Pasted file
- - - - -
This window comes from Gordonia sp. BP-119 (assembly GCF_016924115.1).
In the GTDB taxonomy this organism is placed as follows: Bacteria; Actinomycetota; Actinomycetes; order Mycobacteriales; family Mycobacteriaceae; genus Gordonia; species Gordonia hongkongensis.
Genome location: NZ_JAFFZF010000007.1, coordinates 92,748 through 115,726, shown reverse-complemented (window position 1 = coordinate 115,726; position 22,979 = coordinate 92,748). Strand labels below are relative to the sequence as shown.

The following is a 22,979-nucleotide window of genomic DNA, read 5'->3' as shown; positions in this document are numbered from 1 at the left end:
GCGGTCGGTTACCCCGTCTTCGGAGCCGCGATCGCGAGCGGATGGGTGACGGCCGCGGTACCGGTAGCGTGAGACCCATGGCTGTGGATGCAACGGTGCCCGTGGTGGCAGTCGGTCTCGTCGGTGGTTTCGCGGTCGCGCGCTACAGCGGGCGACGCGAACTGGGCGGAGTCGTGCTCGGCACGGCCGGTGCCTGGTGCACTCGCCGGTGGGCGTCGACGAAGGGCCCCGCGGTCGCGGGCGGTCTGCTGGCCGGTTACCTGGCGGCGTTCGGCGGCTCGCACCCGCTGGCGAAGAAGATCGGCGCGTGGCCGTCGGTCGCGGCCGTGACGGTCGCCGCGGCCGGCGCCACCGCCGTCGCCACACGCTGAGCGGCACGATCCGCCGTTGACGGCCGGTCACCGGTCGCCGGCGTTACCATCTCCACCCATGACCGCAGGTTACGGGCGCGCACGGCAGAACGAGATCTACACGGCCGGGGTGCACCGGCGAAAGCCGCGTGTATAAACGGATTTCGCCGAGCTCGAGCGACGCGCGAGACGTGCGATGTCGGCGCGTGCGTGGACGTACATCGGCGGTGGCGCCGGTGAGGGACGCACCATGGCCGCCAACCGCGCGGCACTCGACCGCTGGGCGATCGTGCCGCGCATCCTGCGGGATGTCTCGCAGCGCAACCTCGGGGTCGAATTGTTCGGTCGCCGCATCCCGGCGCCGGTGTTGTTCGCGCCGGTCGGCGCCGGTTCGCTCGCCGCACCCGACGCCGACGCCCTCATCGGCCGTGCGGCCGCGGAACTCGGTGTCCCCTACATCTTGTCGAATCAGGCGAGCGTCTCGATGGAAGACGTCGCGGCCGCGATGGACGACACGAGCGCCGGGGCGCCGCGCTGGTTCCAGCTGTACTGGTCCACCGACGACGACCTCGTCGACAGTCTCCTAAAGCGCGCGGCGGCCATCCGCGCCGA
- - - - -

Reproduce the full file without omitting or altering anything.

This window comes from Gordonia sp. BP-119 (assembly GCF_016924115.1).
In the GTDB taxonomy this organism is placed as follows: Bacteria; Actinomycetota; Actinomycetes; order Mycobacteriales; family Mycobacteriaceae; genus Gordonia; species Gordonia hongkongensis.
Genome location: NZ_JAFFZF010000007.1, coordinates 92,748 through 115,726, shown reverse-complemented (window position 1 = coordinate 115,726; position 22,979 = coordinate 92,748). Strand labels below are relative to the sequence as shown.

The following is a 22,979-nucleotide window of genomic DNA, read 5'->3' as shown; positions in this document are numbered from 1 at the left end:
GCGGTCGGTTACCCCGTCTTCGGAGCCGCGATCGCGAGCGGATGGGTGACGGCCGCGGTACCGGTAGCGTGAGACCCATGGCTGTGGATGCAACGGTGCCCGTGGTGGCAGTCGGTCTCGTCGGTGGTTTCGCGGTCGCGCGCTACAGCGGGCGACGCGAACTGGGCGGAGTCGTGCTCGGCACGGCCGGTGCCTGGTGCACTCGCCGGTGGGCGTCGACGAAGGGCCCCGCGGTCGCGGGCGGTCTGCTGGCCGGTTACCTGGCGGCGTTCGGCGGCTCGCACCCGCTGGCGAAGAAGATCGGCGCGTGGCCGTCGGTCGCGGCCGTGACGGTCGCCGCGGCCGGCGCCACCGCCGTCGCCACACGCTGAGCGGCACGATCCGCCGTTGACGGCCGGTCACCGGTCGCCGGCGTTACCATCTCCACCCATGACCGCAGGTTACGGGCGCGCACGGCAGAACGAGATCTACACGGCCGGGGTGCACCGGCGAAAGCCGCGTGTATAAACGGATTTCGCCGAGCTCGAGCGACGCGCGAGACGTGCGATGTCGGCGCGTGCGTGGACGTACATCGGCGGTGGCGCCGGTGAGGGACGCACCATGGCCGCCAACCGCGCGGCACTCGACCGCTGGGCGATCGTGCCGCGCATCCTGCGGGATGTCTCGCAGCGCAACCTCGGGGTCGAATTGTTCGGTCGCCGCATCCCGGCGCCGGTGTTGTTCGCGCCGGTCGGCGCCGGTTCGCTCGCCGCACCCGACGCCGACGCCCTCATCGGCCGTGCGGCCGCGGAACTCGGTGTCCCCTACATCTTGTCGAATCAGGCGAGCGTCTCGATGGAAGACGTCGCGGCCGCGATGGACGACACGAGCGCCGGGGCGCCGCGCTGGTTCCAGCTGTACTGGTCCACCGACGACGACCTCGTCGACAGTCTCCTAAAGCGCGCGGCGGCCATCCGCGCCGA